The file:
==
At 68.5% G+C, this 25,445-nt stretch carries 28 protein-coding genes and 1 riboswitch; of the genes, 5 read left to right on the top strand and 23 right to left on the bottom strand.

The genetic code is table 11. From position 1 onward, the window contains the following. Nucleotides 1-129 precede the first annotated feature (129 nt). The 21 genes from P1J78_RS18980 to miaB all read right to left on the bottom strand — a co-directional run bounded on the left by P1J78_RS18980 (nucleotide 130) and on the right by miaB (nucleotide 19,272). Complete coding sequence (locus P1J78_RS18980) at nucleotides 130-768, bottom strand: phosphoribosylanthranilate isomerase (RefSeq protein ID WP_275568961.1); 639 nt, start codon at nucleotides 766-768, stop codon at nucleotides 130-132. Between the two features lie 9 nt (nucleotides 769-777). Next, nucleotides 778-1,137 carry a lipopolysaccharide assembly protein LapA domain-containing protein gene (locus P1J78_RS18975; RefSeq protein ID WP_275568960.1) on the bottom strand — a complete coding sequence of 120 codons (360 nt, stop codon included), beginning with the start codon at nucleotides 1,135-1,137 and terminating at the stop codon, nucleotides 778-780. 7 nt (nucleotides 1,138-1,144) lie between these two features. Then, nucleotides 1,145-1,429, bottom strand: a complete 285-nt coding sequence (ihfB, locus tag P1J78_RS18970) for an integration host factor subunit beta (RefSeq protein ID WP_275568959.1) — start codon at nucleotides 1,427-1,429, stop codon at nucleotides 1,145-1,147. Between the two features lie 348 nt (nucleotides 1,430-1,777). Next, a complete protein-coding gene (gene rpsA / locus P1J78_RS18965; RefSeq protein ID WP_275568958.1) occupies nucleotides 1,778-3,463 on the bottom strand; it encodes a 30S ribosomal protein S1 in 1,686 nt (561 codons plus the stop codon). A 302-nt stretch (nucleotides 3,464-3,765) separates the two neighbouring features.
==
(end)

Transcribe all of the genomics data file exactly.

At 68.5% G+C, this 25,445-nt stretch carries 28 protein-coding genes and 1 riboswitch; of the genes, 5 read left to right on the top strand and 23 right to left on the bottom strand.

The genetic code is table 11. From position 1 onward, the window contains the following. Nucleotides 1-129 precede the first annotated feature (129 nt). The 21 genes from P1J78_RS18980 to miaB all read right to left on the bottom strand — a co-directional run bounded on the left by P1J78_RS18980 (nucleotide 130) and on the right by miaB (nucleotide 19,272). Complete coding sequence (locus P1J78_RS18980) at nucleotides 130-768, bottom strand: phosphoribosylanthranilate isomerase (RefSeq protein ID WP_275568961.1); 639 nt, start codon at nucleotides 766-768, stop codon at nucleotides 130-132. Between the two features lie 9 nt (nucleotides 769-777). Next, nucleotides 778-1,137 carry a lipopolysaccharide assembly protein LapA domain-containing protein gene (locus P1J78_RS18975; RefSeq protein ID WP_275568960.1) on the bottom strand — a complete coding sequence of 120 codons (360 nt, stop codon included), beginning with the start codon at nucleotides 1,135-1,137 and terminating at the stop codon, nucleotides 778-780. 7 nt (nucleotides 1,138-1,144) lie between these two features. Then, nucleotides 1,145-1,429, bottom strand: a complete 285-nt coding sequence (ihfB, locus tag P1J78_RS18970) for an integration host factor subunit beta (RefSeq protein ID WP_275568959.1) — start codon at nucleotides 1,427-1,429, stop codon at nucleotides 1,145-1,147. Between the two features lie 348 nt (nucleotides 1,430-1,777). Next, a complete protein-coding gene (gene rpsA / locus P1J78_RS18965; RefSeq protein ID WP_275568958.1) occupies nucleotides 1,778-3,463 on the bottom strand; it encodes a 30S ribosomal protein S1 in 1,686 nt (561 codons plus the stop codon). A 302-nt stretch (nucleotides 3,464-3,765) separates the two neighbouring features.